I confess that I have something of this kind in my mind, a perfectly ideal discourse for the present occasion. Were I to set it down on paper, I verily believe it would be regarded by everyone as the final word of philosophy. It would bring theory down to a single point, at which every human being’s practical life would begin. It would solve all the antinomies and contradictions, it would let loose all the right impulses and emotions; and everyone, on hearing it, would say, “Why, that is the truth!—that is what I have been believing, that is what I have really been living on all this time, but I never could find the words for it before. All that eludes, all that flickers and twinkles, all that invites and vanishes even whilst inviting, is here made a solidity and a possession. Here is the end of unsatisfactoriness, here the beginning of unimpeded clearness, joy, and power.” Yes, my friends, I have such a discourse within me! But, do not judge me harshly, I cannot produce it on the present occasion. I humbly apologize; I have come across the continent to this wondrous Pacific Coast—to this Eden, not of the mythical antiquity, but of the solid future of mankind—I ought to give you something worthy of your hospitality, and not altogether unworthy of your great destiny, to help cement our rugged East and your wondrous West together in a spiritual bond,—and yet, and yet, and yet, I simply cannot. I have tried to articulate it, but it will not come. Philosophers are after all like poets. They are path-finders. What everyone can feel, what everyone can know in the bone and marrow of him, they sometimes can find words for and express. The words and thoughts of the philosophers are not exactly the words and thoughts of the poets—worse luck. But both alike have the same function. They are, if I may use a simile, so many spots, or blazes,—blazes made by the axe of the human intellect on the trees of the otherwise trackless forest of human experience. They give you somewhere to go from. They give you a direction and a place to reach. They do not give you the integral forest with all its sunlit glories and its moonlit witcheries and wonders. Ferny dells, and mossy waterfalls, and secret magic nooks escape you, owned only by the wild things to whom the region is a home. Happy they without the need of blazes! But to us the blazes give a sort of ownership. We can now use the forest, wend across it with companions, and enjoy its quality. It is no longer a place merely to get lost in and never return. The poet’s words and the philosopher’s phrases thus are helps of the most genuine sort, giving to all of us hereafter the freedom of the trails they made. Though they create nothing, yet for this marking and fixing function of theirs we bless their names and keep them on our lips, even whilst the thin and spotty and half-casual character of their operations is most evident.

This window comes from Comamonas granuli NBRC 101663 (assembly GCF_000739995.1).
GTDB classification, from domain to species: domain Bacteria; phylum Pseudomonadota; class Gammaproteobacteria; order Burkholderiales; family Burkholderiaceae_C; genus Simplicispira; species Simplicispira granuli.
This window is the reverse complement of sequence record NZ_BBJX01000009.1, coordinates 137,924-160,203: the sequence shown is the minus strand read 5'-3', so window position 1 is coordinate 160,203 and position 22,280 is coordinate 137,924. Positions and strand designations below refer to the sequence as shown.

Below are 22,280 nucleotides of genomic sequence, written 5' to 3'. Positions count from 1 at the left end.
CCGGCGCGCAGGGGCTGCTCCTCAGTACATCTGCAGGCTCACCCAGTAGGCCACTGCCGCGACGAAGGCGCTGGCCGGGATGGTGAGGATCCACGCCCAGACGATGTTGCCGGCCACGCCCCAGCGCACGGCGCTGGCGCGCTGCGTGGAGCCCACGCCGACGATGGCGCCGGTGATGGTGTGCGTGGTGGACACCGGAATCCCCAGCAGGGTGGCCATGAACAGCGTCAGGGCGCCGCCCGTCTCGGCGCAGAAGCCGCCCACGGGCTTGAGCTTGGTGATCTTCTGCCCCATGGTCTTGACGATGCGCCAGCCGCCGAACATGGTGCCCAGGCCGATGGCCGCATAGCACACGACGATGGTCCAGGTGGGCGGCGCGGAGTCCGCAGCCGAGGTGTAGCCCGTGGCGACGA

No one like the path-finder himself feels the immensity of the forest, or knows the accidentality of his own trails. Columbus, dreaming of the ancient East, is stopped by poor pristine simple America, and gets no farther on that day; and the poets and philosophers themselves know as no one else knows that what their formulas express leaves unexpressed almost everything that they organically divine and feel. So I feel that there is a center in truth’s forest where I have never been: to track it out and get there is the secret spring of all my poor life’s philosophic efforts; at moments I almost strike into the final valley, there is a gleam of the end, a sense of certainty, but always there comes still another ridge, so my blazes merely circle towards the true direction; and although now, if ever, would be the fit occasion, yet I cannot take you to the wondrous hidden spot to-day. To-morrow it must be, or to-morrow, or to-morrow; and pretty surely death will overtake me ere the promise is fulfilled.